Coach Of The Year

Mashpee Head Coach Chris Tresca was named the Division 4 girls Coach of the Year by the Massachusetts Basketball Coaches Association this week.

Since taking over the Mashpee High School girls’ basketball program three years ago, Head Coach Chris Tresca has had one goal above all others—building a program that is recognized for being competitive and respected.

While the Lady Falcons did not qualify for the MIAA state tournament in 2020 they were very close, and nearly got the job done despite some key injuries that shortened their bench down the stretch. Mashpee had a chance to get in all the way to the end of the season before a loss to Bourne knocked them out on the last day of the season. MHS needed four wins over their last five games to qualify, and won three of their first four. The tank was empty on the last night.

They didn’t get in but they certainly were competitive, and the Falcons were respected. Every team that played against them knew that it was not going to be an easy night because Mashpee fought for 32 minutes each game.

The Massachusetts Basketball Coaches Association took notice of what the Falcons have been doing and awarded Tresca as the Division 4 Girls’ Coach of the Year for the 2019-2020 season. It is the first time that a Mashpee girls’ coach has won the honor, and also it is Tresca’s first time being honored with the award.

“Truthfully, it was unexpected. I look at the list of the winners in the other divisions and it is humbling,” the coach said. “Personally, it means a lot. To be a part of the resurgence of this program has been special and to be considered one of the bright spots on the Cape, and in the South Shore League, in girls’ basketball is great.”

Perhaps more than anything, Tresca has brought stability to a program that was lacking just that. He was the third head coach for the girls in three years when he took over in 2017. The team was reeling and did not have the competitive spark that is required to compete in a league like the SSL. With a group of young players stepping up, the coach helped turn things around. They went to the tournament in 2019 and won a game, losing in the south quarterfinals by a single point. They followed that up with a 10-win season this past year and just missed the tournament.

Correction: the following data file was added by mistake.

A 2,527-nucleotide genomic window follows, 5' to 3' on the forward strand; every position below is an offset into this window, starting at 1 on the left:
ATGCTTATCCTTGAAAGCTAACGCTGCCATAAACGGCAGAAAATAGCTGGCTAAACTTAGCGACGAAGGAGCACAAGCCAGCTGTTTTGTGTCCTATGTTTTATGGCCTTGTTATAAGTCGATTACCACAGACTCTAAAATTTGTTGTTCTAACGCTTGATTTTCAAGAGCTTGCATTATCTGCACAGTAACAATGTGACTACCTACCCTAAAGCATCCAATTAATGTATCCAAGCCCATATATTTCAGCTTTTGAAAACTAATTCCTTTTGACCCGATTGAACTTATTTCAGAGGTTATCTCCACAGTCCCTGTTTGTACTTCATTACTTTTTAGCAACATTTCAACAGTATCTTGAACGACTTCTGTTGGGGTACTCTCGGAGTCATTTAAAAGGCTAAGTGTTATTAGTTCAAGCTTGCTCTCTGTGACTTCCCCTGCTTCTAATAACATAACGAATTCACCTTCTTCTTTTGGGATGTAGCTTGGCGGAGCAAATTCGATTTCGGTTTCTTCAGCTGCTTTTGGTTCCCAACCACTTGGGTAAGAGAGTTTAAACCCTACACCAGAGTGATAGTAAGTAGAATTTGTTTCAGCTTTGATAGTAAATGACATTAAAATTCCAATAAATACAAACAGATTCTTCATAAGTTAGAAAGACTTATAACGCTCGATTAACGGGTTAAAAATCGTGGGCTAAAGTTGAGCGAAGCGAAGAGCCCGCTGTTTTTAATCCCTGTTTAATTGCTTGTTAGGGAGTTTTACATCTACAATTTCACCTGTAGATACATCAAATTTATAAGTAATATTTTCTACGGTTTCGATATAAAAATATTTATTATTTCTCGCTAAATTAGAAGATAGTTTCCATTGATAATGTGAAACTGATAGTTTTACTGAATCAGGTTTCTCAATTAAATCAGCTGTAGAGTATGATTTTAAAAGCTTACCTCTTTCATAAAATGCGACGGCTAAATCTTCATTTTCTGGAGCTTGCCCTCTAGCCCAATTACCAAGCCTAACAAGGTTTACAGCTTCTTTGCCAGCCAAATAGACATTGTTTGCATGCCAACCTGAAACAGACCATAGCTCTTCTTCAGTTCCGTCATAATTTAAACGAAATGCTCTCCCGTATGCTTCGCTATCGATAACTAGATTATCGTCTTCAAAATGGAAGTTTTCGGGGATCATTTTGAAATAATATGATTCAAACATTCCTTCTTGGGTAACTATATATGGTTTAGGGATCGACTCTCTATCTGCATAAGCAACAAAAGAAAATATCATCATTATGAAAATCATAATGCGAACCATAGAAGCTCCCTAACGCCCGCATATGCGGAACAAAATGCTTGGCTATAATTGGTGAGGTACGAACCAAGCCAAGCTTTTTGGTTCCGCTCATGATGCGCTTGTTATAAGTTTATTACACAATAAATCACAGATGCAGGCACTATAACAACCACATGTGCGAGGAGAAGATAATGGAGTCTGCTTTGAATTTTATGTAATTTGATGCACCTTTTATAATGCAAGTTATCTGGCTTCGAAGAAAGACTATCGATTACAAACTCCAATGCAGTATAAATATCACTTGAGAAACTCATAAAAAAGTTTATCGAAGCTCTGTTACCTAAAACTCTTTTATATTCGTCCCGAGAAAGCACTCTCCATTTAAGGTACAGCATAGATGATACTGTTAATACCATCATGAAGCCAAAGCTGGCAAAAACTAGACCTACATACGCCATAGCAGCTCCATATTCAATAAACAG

With a core that is still young, Tresca believes that the pieces are in place for his Lady Falcons to continue to climb and compete in the competitive D4 field.

“The girls that we have that come out are hard-working,” he said. “The overall culture is still very young, but on the positive side much of the team has multiple years with varsity experience. They’ve played in a lot of big games already.”

Tresca’s fourth season with the program will begin this winter. The expected start date for girls’ basketball will be a little later than usual due to the COVID-19 pandemic, which has already pushed the fall season’s start back three weeks into mid-September.

“As a history teacher, right now there’s a lot going on that is right in my wheelhouse...we live in an interesting world,” he said. “I’m hopeful that everything is back to normal, whatever that is, so that we’re playing basketball.”

(0) comments

Welcome to the discussion.

Keep it Clean. Please avoid obscene, vulgar, lewd, racist or sexually-oriented language.
Don't Threaten. Threats of harming another person will not be tolerated.
Be Truthful. Don't knowingly lie about anyone or anything.
Be Nice. No racism, sexism or any sort of -ism that is degrading to another person.
Be Proactive. Use the 'Report' link on each comment to let us know of abusive posts.
Share with Us. We'd love to hear eyewitness accounts, the history behind an article.